Enhance Your Coursework, Knowledge and Career Horizons with iSchool Webcasts

iStudent Blog

Published: August 30, 2016

Your education at the SJSU School of Information goes far beyond turning in course assignments. Students at the iSchool can participate in student groups, online conferences and attend live career webcasts. Recordings of these presentations are available for you to listen to at your convenience.

On-demand webcast topics include teacher librarianship, information governance, diversity, MOOCs, virtual careers in librarianship and information technology and many more. These webcasts are a great way to take a look at future career possibilities and the latest news and trends in a wide variety of information subjects. SJSU School of Information faculty members are featured in some of these lectures, as well as iSchool alumni and even current students.

Highlights from a Few of My Favorites
Webcasts featuring iSchool instructors include one entitled  “Surviving and Thriving at Professional Conferences” by Patty Wong, a chapter councilor for the ALA, who has attended quite a few conferences of her own. Going to professional conferences can be overwhelming, but with a bit of planning and a few strategies in place you can come out with a productive learning experience and a much bigger network of contacts within your chosen information field. I wrote an iStudent Blog post about the webcast shortly after it was presented and found it very helpful in planning for my next conference experience.

 

In November of 2015, instructor Beth Wrenn-Estes and iSchool alumna R. Lynn Baker put together a webcast entitled “Early Childhood Literacy and the Importance of Addressing the Whole Child Through Multi-Literacy.” I listened to this webcast and was thrilled by all the information that I could apply to my Info 269 Early Childhood Literacy Class, to my as a children’s librarian and as practical application to my own kids (my very own early literacy guinea pigs.)

During this webcast, both Wrenn-Estes and Baker outlined six specific forms of literacy and defined in detail and provided examples of each one. One of the six forms of literacy is social literacy—defined as the child’s ability to get along with and cooperate with others. “In order to become successful within school and throughout the world a child needs to learn to navigate socially,” said Baker, stressing the importance of social literacy to help a child develop as a whole person.

These six forms of literacy are what help a child become a successful and wholly developed adult, and it takes a village that includes the adults in the child’s life at home, at school and in the community library. “Caregivers, teachers and librarians are a team when it comes to helping children in the acquisition of information,” said Wrenn-Estes.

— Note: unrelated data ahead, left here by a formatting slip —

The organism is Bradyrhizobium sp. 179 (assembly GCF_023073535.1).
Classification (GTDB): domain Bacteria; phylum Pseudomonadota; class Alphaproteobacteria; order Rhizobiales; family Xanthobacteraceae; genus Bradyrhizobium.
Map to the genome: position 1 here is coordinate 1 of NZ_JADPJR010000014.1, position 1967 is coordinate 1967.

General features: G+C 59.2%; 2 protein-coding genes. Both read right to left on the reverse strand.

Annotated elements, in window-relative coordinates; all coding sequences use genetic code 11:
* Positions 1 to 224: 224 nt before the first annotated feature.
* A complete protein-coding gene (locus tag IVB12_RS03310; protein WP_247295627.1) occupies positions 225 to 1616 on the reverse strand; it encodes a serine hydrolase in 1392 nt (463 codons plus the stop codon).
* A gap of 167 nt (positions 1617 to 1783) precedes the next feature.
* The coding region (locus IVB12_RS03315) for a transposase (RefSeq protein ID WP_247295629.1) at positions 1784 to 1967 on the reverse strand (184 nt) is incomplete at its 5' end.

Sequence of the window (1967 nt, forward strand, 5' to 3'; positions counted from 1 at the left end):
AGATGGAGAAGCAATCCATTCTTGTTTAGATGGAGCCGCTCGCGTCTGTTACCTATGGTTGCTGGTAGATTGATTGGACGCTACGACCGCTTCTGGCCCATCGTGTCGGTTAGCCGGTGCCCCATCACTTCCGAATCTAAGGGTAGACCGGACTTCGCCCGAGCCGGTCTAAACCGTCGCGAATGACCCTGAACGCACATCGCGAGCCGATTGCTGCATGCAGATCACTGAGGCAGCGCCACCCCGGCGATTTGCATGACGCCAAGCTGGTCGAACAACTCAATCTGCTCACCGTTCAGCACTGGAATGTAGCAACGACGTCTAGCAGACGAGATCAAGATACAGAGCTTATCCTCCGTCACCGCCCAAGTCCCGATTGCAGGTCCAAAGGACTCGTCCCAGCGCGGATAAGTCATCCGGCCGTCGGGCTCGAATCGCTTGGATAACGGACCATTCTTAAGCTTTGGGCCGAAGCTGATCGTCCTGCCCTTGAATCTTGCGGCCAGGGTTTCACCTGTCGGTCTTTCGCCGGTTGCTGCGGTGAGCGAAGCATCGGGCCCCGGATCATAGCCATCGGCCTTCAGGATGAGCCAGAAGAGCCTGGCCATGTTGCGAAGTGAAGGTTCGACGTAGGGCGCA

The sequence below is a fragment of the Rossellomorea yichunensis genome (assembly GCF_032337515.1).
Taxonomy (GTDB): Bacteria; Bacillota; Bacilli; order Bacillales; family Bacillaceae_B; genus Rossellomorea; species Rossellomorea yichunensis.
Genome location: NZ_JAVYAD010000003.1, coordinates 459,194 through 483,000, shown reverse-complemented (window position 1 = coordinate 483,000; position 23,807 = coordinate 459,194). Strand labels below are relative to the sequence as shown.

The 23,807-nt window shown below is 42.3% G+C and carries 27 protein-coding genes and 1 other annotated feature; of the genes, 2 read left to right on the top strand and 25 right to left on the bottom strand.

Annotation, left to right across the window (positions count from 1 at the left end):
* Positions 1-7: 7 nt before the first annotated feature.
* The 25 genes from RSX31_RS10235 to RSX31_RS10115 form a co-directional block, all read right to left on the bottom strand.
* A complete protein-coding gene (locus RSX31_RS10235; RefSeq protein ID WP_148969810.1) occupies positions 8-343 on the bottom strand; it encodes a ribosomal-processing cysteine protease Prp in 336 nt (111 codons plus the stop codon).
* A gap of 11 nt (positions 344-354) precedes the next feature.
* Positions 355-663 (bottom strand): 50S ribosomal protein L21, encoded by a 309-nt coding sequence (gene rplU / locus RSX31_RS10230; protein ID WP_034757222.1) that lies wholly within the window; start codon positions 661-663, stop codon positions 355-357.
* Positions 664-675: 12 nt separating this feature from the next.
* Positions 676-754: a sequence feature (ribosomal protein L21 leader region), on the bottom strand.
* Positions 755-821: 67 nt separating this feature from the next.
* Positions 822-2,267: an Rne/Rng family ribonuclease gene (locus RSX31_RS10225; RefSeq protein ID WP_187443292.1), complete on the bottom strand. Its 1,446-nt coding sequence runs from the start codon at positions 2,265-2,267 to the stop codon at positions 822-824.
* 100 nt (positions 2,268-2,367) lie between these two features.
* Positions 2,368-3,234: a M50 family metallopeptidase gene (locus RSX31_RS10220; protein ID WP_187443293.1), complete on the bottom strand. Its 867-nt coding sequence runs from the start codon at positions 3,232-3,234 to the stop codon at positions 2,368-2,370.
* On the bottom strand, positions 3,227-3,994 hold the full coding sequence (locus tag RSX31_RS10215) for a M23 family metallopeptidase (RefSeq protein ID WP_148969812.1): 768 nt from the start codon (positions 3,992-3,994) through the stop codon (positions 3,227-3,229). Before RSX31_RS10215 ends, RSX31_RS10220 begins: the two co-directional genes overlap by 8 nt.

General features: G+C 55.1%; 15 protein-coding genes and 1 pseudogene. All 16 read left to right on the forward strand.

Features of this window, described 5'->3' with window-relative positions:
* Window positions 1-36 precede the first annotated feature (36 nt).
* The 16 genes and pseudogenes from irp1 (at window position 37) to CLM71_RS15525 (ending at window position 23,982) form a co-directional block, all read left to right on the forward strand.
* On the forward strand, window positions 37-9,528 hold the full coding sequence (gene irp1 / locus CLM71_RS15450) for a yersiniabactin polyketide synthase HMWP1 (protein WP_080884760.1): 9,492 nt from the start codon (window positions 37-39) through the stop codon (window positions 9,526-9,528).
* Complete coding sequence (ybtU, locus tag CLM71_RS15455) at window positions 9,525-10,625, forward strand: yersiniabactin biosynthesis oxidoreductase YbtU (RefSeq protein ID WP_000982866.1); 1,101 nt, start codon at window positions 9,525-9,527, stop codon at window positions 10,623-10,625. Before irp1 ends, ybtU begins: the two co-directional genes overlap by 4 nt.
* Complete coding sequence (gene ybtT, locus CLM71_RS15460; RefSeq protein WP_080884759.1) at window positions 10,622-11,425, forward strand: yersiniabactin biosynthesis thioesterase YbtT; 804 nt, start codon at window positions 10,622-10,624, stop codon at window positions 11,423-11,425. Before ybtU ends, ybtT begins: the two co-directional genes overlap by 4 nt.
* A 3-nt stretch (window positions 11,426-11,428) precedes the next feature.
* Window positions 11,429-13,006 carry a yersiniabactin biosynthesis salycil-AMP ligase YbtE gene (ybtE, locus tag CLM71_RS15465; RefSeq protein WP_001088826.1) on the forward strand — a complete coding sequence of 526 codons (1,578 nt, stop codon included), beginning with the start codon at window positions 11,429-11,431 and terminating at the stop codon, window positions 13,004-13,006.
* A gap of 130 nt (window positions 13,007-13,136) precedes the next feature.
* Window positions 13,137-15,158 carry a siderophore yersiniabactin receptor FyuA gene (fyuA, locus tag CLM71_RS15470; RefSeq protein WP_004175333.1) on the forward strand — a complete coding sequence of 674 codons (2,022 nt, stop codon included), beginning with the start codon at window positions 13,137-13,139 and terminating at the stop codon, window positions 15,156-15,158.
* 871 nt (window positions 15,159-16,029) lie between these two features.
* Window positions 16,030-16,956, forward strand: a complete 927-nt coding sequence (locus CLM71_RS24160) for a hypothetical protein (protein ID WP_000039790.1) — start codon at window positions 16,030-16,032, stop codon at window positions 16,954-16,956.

Other webcasts are given by experts in the information fields, like the presentation on April 21, 2016 entitled “Do We Need a Climate Change? Where Diversity Meets the Academic Library and Archives Environment.” Archivist and author Rebecca Hankins and author and doctoral student Miguel Juarez ask the question, “Where are all the librarians of color?” 

Juarez and Hankins asked the contributors to their book on diversity entitled Where Are All the Librarians of Color? The Experiences of People of Color in Academia to write essays on topics including stereotypes, the lack of managerial opportunities for people of color, expectations from institutions and community and issues surrounding the retention and promotion of academic librarians of color.

“In librarianship, there needs to be as much information on diversity as there is on subjects like information literacy,” said Hankins. She argued for the need to keep an ongoing dialogue that represents a wide variety of perspectives.

During their presentation, Hankins and Juarez examined how librarianship can “set the stage for diversity in the profession.” They asked contributors to address the questions—“What ingredients need to be in place to facilitate diversity in institutions?” and “How can current librarians of color be supported, promoted and retained?”

 

Future Webcasts
Webcasts for the 2016-2017 academic year promise to bring information experts and exciting trends to the iSchool. Be sure to mark your calendars for the next big online conference webcast on October 6 —the Library 2.016 conference entitled Libraries of the Future. As with the iSchool webcasts, Library 2.0 conferences are all available to listen to as recordings after the event.

Coming on October 12, 2016 is “The Good, The Bad and The Exciting: Public Librarianship Today,” featuring Rosanne Macek, an iSchool alumna and Director of Library Services for the City of Mountain View, California Public Library. Those students who are interested in careers in public librarianship should definitely check out this webcast to hear about the highlights and challenges of working in public libraries.

No matter your professional or personal interest in the world of information science, there is bound to be a webcast in the iSchool collection that will enhance your knowledge and experience and could even point you in the right direction for your next career.

For related stories, be sure to check out these posts, too:
Creativity, Collaboration and Compassion at Library 2.016: Library as Classroom

Thought-provoking Presentations on Privacy at Library 2.016

The iSchool’s Best Resources for Networking and Planning Your Career

image courtesy of Stuart Miles

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